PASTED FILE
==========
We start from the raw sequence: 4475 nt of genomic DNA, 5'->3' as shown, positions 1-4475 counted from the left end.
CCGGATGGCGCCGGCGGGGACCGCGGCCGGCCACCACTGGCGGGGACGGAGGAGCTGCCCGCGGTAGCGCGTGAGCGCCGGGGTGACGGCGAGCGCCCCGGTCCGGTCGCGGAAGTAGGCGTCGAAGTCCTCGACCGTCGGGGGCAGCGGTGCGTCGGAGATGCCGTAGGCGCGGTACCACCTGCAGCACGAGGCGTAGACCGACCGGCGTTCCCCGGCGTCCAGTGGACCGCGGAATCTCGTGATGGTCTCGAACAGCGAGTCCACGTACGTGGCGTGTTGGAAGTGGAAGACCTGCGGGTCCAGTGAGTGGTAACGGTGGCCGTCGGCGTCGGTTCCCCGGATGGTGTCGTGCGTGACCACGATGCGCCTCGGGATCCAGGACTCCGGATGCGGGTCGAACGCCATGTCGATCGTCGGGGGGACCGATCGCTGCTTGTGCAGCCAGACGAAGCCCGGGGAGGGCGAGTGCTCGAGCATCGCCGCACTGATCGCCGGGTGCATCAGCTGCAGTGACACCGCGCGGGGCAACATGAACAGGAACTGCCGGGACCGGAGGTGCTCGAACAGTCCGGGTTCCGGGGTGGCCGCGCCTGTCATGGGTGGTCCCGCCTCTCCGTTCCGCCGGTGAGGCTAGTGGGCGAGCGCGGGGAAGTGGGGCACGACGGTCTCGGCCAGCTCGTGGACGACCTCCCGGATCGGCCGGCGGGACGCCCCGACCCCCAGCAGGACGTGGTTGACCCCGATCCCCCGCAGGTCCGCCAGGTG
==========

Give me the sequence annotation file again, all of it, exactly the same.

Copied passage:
We start from the raw sequence: 4475 nt of genomic DNA, 5'->3' as shown, positions 1-4475 counted from the left end.
CCGGATGGCGCCGGCGGGGACCGCGGCCGGCCACCACTGGCGGGGACGGAGGAGCTGCCCGCGGTAGCGCGTGAGCGCCGGGGTGACGGCGAGCGCCCCGGTCCGGTCGCGGAAGTAGGCGTCGAAGTCCTCGACCGTCGGGGGCAGCGGTGCGTCGGAGATGCCGTAGGCGCGGTACCACCTGCAGCACGAGGCGTAGACCGACCGGCGTTCCCCGGCGTCCAGTGGACCGCGGAATCTCGTGATGGTCTCGAACAGCGAGTCCACGTACGTGGCGTGTTGGAAGTGGAAGACCTGCGGGTCCAGTGAGTGGTAACGGTGGCCGTCGGCGTCGGTTCCCCGGATGGTGTCGTGCGTGACCACGATGCGCCTCGGGATCCAGGACTCCGGATGCGGGTCGAACGCCATGTCGATCGTCGGGGGGACCGATCGCTGCTTGTGCAGCCAGACGAAGCCCGGGGAGGGCGAGTGCTCGAGCATCGCCGCACTGATCGCCGGGTGCATCAGCTGCAGTGACACCGCGCGGGGCAACATGAACAGGAACTGCCGGGACCGGAGGTGCTCGAACAGTCCGGGTTCCGGGGTGGCCGCGCCTGTCATGGGTGGTCCCGCCTCTCCGTTCCGCCGGTGAGGCTAGTGGGCGAGCGCGGGGAAGTGGGGCACGACGGTCTCGGCCAGCTCGTGGACGACCTCCCGGATCGGCCGGCGGGACGCCCCGACCCCCAGCAGGACGTGGTTGACCCCGATCCCCCGCAGGTCCGCCAGGTG